I have a confession to make. Until a few years ago, I was the master of excuses. I blamed my weight on bad genetics, I convinced myself that every small victory was a reason to drink, and I believed that, as a shy person, I was incapable of standing up for myself. Spurred by an eye-opening health diagnosis, I was done making excuses, and I became my own drill sergeant. I called myself out on my bullshit excuses every minute of every day, and my life took a turn. Having dug myself out of the trenches, I now understand what the human mind and body is capable of. Excuses rob us of our full potential, and it is time to fight back.
Every one of us has formulated an internal story about ourselves, which drives everything we do. We believe these stories to be our reality, but often they are not factual. In essence, excuses are derived from these made-up stories, and they function to validate our behavior. They are self-destructive coping mechanisms that cause us to believe we are victims of our circumstances, which breeds helplessness. Excuses let us off the hook for mediocre or lazy behavior. We all think we are doing the absolute BEST and that disadvantageous factors are simply out of our control. BUT THEY ARE NOT! The ability to curtail these excuses can be the avenue that leads us to achievement.
How to Identify Excuses?
a) Cultivate mindfulness
According to legendary mindfulness expert Jon Kabat-Zinn, mindfulness is “the awareness that arises from paying attention, on purpose, in the present moment and non-judgmentally.” If we can remove the emotion and think critically, we begin to separate our personal beliefs from the realities of a situation. In becoming more mindful, you begin to hear yourself use excuses and a red flag appears, cautioning you to rethink what was just said.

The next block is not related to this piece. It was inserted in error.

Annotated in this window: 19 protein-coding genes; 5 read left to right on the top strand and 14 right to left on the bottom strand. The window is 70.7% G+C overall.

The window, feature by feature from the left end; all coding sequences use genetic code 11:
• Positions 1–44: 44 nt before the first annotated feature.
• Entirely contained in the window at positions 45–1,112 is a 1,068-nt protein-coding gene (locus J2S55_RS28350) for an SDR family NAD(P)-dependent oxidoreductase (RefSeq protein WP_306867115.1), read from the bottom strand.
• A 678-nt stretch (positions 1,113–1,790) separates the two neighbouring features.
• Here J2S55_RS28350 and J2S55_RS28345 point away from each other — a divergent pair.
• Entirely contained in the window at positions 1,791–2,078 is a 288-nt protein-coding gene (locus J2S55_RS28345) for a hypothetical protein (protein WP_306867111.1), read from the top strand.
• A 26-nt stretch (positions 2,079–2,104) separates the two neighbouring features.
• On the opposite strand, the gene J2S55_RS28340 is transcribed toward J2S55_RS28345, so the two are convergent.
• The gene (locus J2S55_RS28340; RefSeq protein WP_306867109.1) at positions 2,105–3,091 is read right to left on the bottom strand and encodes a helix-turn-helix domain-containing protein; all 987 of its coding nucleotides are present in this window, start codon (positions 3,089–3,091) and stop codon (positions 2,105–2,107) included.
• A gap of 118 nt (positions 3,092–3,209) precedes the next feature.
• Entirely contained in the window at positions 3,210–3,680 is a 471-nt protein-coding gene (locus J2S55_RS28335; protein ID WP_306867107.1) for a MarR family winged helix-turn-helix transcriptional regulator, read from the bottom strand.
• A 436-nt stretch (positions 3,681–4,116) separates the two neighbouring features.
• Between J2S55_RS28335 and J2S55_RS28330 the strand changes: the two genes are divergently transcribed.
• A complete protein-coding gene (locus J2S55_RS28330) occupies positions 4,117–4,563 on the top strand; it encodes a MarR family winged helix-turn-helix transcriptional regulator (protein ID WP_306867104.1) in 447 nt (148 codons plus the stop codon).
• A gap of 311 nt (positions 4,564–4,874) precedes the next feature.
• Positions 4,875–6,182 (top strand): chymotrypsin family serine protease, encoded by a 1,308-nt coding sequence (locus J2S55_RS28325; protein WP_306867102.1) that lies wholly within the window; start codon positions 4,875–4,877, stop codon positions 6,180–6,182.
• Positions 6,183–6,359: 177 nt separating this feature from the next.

b) Ask a trusted friend or family member
If self-reflection feels difficult, when we are so convinced our story is the truth, it can be helpful to involve another person who knows you well. Ask this person, “what excuses do you hear me making?” and listen to their insight. DO NOT argue with them! That is your excuse-making brain talking.
c) Make a list of goals and reasons why they are not being achieved
Writing can open doors in our mind and provide clarity. Let’s say your goal is to work-out for 30 minutes in the morning, but you rarely do because you “don’t have time” and “you’re not a morning person.” First, identify your excuses: 1. No time 2. Not a morning person. Now challenge these excuses. Why do you feel like you have no time? Perhaps you stay up too late binging Netflix and hit the snooze button more than once the next morning. Or maybe you wake up, grab your phone, and spend 15 minutes mindlessly scrolling before you even get out of bed. These habits are due to poor time management and are fixable.
How to Take Back Control of Your Life?
a) Start small
Take your number one goal and make that the focus. Don’t try to change multiple areas of your life at once.
b) Catch yourself and immediately correct the behavior
As mindfulness develops, you will start to identify excuses as soon as you express them. Label them and tell yourself, “that was an excuse for my behavior.” If you stated, “I am not a morning person,” immediately rephrase it and say, “I am working on my skillset to become more productive in the mornings.”
c) Make a plan and stick with it
Realize that behavior change takes time, and you will likely have moments of frustration and will want to fall back on old tendencies. In resisting these regressions, we are strengthening our mind until our new thought patterns become automatic.
d) Prioritize valuable goals
We naturally make time for things that we value. Using the prior example, if you see value in morning exercise, then make it a priority and take the steps needed to ensure that it happens. Set the alarm to go to bed, create the ideal sleep environment, move your phone to another room, and do not touch in for one hour after waking.
Excuses are our built-in defensive strategy, and it can be hard to break the cycle. Less than 25% of the people reading this will do the work required to change. There is no question that change is hard, and in doing so, we become vulnerable and unsure of ourselves. However, it is during these transitional periods that incredible growth happens. You will begin to stand out as a person who is free from excuses. I encourage you all to be extraordinary in a world full of ordinary. You might be surprised where it takes you.